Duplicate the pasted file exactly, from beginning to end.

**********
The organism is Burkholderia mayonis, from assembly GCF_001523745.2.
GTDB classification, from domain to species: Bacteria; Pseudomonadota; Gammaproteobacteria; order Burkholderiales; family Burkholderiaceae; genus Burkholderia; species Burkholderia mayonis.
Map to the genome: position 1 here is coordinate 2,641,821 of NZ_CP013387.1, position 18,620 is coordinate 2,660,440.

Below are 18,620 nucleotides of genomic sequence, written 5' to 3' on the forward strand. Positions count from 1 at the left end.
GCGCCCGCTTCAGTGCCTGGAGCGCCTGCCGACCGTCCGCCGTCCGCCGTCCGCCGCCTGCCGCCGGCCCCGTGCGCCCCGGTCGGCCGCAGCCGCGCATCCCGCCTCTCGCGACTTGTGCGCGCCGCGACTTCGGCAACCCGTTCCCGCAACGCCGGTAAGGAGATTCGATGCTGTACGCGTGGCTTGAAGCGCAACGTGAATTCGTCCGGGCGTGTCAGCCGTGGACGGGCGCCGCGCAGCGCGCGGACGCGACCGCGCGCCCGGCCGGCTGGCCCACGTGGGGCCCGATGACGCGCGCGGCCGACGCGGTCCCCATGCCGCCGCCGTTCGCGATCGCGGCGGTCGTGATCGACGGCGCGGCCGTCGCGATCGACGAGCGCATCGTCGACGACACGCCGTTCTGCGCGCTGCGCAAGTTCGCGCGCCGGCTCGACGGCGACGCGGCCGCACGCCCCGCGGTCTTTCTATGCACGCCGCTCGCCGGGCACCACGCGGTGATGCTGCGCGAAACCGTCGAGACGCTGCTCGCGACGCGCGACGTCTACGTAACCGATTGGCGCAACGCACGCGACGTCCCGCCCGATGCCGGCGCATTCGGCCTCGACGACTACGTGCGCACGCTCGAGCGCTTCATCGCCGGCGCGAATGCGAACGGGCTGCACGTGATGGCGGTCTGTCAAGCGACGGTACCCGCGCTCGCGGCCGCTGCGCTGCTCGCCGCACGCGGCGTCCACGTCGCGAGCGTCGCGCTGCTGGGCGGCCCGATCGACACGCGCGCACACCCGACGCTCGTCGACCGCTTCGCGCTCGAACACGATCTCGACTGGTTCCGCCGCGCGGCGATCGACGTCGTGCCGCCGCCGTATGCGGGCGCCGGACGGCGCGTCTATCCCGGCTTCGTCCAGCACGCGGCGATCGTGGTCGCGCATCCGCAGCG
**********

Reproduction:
The organism is Burkholderia mayonis, from assembly GCF_001523745.2.
GTDB classification, from domain to species: Bacteria; Pseudomonadota; Gammaproteobacteria; order Burkholderiales; family Burkholderiaceae; genus Burkholderia; species Burkholderia mayonis.
Map to the genome: position 1 here is coordinate 2,641,821 of NZ_CP013387.1, position 18,620 is coordinate 2,660,440.

Below are 18,620 nucleotides of genomic sequence, written 5' to 3' on the forward strand. Positions count from 1 at the left end.
GCGCCCGCTTCAGTGCCTGGAGCGCCTGCCGACCGTCCGCCGTCCGCCGTCCGCCGCCTGCCGCCGGCCCCGTGCGCCCCGGTCGGCCGCAGCCGCGCATCCCGCCTCTCGCGACTTGTGCGCGCCGCGACTTCGGCAACCCGTTCCCGCAACGCCGGTAAGGAGATTCGATGCTGTACGCGTGGCTTGAAGCGCAACGTGAATTCGTCCGGGCGTGTCAGCCGTGGACGGGCGCCGCGCAGCGCGCGGACGCGACCGCGCGCCCGGCCGGCTGGCCCACGTGGGGCCCGATGACGCGCGCGGCCGACGCGGTCCCCATGCCGCCGCCGTTCGCGATCGCGGCGGTCGTGATCGACGGCGCGGCCGTCGCGATCGACGAGCGCATCGTCGACGACACGCCGTTCTGCGCGCTGCGCAAGTTCGCGCGCCGGCTCGACGGCGACGCGGCCGCACGCCCCGCGGTCTTTCTATGCACGCCGCTCGCCGGGCACCACGCGGTGATGCTGCGCGAAACCGTCGAGACGCTGCTCGCGACGCGCGACGTCTACGTAACCGATTGGCGCAACGCACGCGACGTCCCGCCCGATGCCGGCGCATTCGGCCTCGACGACTACGTGCGCACGCTCGAGCGCTTCATCGCCGGCGCGAATGCGAACGGGCTGCACGTGATGGCGGTCTGTCAAGCGACGGTACCCGCGCTCGCGGCCGCTGCGCTGCTCGCCGCACGCGGCGTCCACGTCGCGAGCGTCGCGCTGCTGGGCGGCCCGATCGACACGCGCGCACACCCGACGCTCGTCGACCGCTTCGCGCTCGAACACGATCTCGACTGGTTCCGCCGCGCGGCGATCGACGTCGTGCCGCCGCCGTATGCGGGCGCCGGACGGCGCGTCTATCCCGGCTTCGTCCAGCACGCGGCGATCGTGGTCGCGCATCCGCAGCG